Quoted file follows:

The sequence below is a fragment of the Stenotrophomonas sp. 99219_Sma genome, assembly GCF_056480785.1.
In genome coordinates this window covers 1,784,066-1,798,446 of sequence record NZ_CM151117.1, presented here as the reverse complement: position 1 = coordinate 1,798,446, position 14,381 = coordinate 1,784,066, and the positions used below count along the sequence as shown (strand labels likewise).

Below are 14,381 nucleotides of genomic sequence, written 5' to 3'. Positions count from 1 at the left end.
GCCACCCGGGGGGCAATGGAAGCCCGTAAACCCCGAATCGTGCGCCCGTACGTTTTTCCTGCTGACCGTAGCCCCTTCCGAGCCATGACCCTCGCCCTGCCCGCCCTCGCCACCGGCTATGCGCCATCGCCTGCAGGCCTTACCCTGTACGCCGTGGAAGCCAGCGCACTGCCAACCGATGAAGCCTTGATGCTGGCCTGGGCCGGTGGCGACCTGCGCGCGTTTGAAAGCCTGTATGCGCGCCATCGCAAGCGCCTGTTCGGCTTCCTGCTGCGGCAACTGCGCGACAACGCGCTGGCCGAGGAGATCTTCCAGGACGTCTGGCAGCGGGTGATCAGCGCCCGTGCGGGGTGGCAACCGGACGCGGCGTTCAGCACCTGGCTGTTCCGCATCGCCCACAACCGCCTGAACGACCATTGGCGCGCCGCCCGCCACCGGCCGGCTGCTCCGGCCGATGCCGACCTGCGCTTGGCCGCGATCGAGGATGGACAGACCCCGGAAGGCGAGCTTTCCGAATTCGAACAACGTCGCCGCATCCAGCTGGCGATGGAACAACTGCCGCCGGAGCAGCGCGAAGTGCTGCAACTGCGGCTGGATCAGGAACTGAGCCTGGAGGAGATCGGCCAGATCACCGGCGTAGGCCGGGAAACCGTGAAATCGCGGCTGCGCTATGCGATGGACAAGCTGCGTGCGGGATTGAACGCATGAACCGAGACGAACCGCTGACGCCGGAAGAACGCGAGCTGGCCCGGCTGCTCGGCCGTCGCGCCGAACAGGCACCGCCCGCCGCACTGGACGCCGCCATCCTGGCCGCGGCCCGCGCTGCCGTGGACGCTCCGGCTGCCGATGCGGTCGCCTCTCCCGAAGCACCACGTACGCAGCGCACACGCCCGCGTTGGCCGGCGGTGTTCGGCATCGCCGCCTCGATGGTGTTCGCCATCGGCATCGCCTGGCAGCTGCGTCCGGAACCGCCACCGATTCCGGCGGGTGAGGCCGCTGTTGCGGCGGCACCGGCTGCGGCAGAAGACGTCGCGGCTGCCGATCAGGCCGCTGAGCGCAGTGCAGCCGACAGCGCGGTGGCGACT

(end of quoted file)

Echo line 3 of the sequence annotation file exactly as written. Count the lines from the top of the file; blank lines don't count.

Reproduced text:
Below are 14,381 nucleotides of genomic sequence, written 5' to 3'. Positions count from 1 at the left end.